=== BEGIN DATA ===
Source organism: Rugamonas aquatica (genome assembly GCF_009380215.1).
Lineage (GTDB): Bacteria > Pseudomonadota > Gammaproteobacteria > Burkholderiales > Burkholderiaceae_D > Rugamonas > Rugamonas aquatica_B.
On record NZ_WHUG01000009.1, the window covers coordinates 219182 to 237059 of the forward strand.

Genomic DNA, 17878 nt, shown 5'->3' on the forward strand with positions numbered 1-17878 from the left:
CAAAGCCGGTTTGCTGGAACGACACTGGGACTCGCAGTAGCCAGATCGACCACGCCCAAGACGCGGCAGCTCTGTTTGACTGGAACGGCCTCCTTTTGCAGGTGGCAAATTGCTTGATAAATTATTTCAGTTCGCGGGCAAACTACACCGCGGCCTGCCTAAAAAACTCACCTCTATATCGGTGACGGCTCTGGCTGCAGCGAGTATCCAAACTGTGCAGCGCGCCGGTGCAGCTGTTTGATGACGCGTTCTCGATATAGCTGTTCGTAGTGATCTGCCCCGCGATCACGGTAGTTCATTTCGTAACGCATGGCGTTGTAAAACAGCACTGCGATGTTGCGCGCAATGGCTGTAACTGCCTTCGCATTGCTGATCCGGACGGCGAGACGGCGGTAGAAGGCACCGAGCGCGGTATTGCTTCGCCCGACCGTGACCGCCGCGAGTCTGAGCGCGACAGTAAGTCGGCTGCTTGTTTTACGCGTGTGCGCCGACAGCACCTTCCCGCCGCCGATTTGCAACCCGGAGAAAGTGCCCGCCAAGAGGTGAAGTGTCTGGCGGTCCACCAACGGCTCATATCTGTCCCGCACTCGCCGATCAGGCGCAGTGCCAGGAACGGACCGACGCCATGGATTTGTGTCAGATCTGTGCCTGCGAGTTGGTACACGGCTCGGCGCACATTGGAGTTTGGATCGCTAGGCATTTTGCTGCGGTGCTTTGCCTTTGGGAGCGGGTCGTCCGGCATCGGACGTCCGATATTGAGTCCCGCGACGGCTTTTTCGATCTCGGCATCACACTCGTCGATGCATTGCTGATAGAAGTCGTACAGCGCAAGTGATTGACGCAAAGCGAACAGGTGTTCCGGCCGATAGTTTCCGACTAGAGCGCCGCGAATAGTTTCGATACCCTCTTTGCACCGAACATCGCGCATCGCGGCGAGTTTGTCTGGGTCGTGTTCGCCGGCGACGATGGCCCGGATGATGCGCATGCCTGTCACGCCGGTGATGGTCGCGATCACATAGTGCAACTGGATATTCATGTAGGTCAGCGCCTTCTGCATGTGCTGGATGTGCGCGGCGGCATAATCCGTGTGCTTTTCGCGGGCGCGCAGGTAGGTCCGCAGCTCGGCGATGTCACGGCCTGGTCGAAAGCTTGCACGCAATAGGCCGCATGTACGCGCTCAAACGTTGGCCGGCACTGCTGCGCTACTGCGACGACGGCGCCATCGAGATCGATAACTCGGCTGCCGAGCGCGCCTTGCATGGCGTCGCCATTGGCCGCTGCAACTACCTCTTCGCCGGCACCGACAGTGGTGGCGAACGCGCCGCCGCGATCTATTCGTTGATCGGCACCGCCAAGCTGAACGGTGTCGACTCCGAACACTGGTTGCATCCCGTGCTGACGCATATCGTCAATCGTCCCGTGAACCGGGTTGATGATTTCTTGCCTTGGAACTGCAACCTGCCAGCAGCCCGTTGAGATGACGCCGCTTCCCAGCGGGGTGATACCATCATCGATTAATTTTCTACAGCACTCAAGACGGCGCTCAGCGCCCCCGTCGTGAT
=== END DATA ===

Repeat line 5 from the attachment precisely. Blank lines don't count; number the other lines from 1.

CAAAGCCGGTTTGCTGGAACGACACTGGGACTCGCAGTAGCCAGATCGACCACGCCCAAGACGCGGCAGCTCTGTTTGACTGGAACGGCCTCCTTTTGCAGGTGGCAAATTGCTTGATAAATTATTTCAGTTCGCGGGCAAACTACACCGCGGCCTGCCTAAAAAACTCACCTCTATATCGGTGACGGCTCTGGCTGCAGCGAGTATCCAAACTGTGCAGCGCGCCGGTGCAGCTGTTTGATGACGCGTTCTCGATATAGCTGTTCGTAGTGATCTGCCCCGCGATCACGGTAGTTCATTTCGTAACGCATGGCGTTGTAAAACAGCACTGCGATGTTGCGCGCAATGGCTGTAACTGCCTTCGCATTGCTGATCCGGACGGCGAGACGGCGGTAGAAGGCACCGAGCGCGGTATTGCTTCGCCCGACCGTGACCGCCGCGAGTCTGAGCGCGACAGTAAGTCGGCTGCTTGTTTTACGCGTGTGCGCCGACAGCACCTTCCCGCCGCCGATTTGCAACCCGGAGAAAGTGCCCGCCAAGAGGTGAAGTGTCTGGCGGTCCACCAACGGCTCATATCTGTCCCGCACTCGCCGATCAGGCGCAGTGCCAGGAACGGACCGACGCCATGGATTTGTGTCAGATCTGTGCCTGCGAGTTGGTACACGGCTCGGCGCACATTGGAGTTTGGATCGCTAGGCATTTTGCTGCGGTGCTTTGCCTTTGGGAGCGGGTCGTCCGGCATCGGACGTCCGATATTGAGTCCCGCGACGGCTTTTTCGATCTCGGCATCACACTCGTCGATGCATTGCTGATAGAAGTCGTACAGCGCAAGTGATTGACGCAAAGCGAACAGGTGTTCCGGCCGATAGTTTCCGACTAGAGCGCCGCGAATAGTTTCGATACCCTCTTTGCACCGAACATCGCGCATCGCGGCGAGTTTGTCTGGGTCGTGTTCGCCGGCGACGATGGCCCGGATGATGCGCATGCCTGTCACGCCGGTGATGGTCGCGATCACATAGTGCAACTGGATATTCATGTAGGTCAGCGCCTTCTGCATGTGCTGGATGTGCGCGGCGGCATAATCCGTGTGCTTTTCGCGGGCGCGCAGGTAGGTCCGCAGCTCGGCGATGTCACGGCCTGGTCGAAAGCTTGCACGCAATAGGCCGCATGTACGCGCTCAAACGTTGGCCGGCACTGCTGCGCTACTGCGACGACGGCGCCATCGAGATCGATAACTCGGCTGCCGAGCGCGCCTTGCATGGCGTCGCCATTGGCCGCTGCAACTACCTCTTCGCCGGCACCGACAGTGGTGGCGAACGCGCCGCCGCGATCTATTCGTTGATCGGCACCGCCAAGCTGAACGGTGTCGACTCCGAACACTGGTTGCATCCCGTGCTGACGCATATCGTCAATCGTCCCGTGAACCGGGTTGATGATTTCTTGCCTTGGAACTGCAACCTGCCAGCAGCCCGTTGAGATGACGCCGCTTCCCAGCGGGGTGATACCATCATCGATTAATTTTCTACAGCACTCAAGACGGCGCTCAGCGCCCCCGTCGTGAT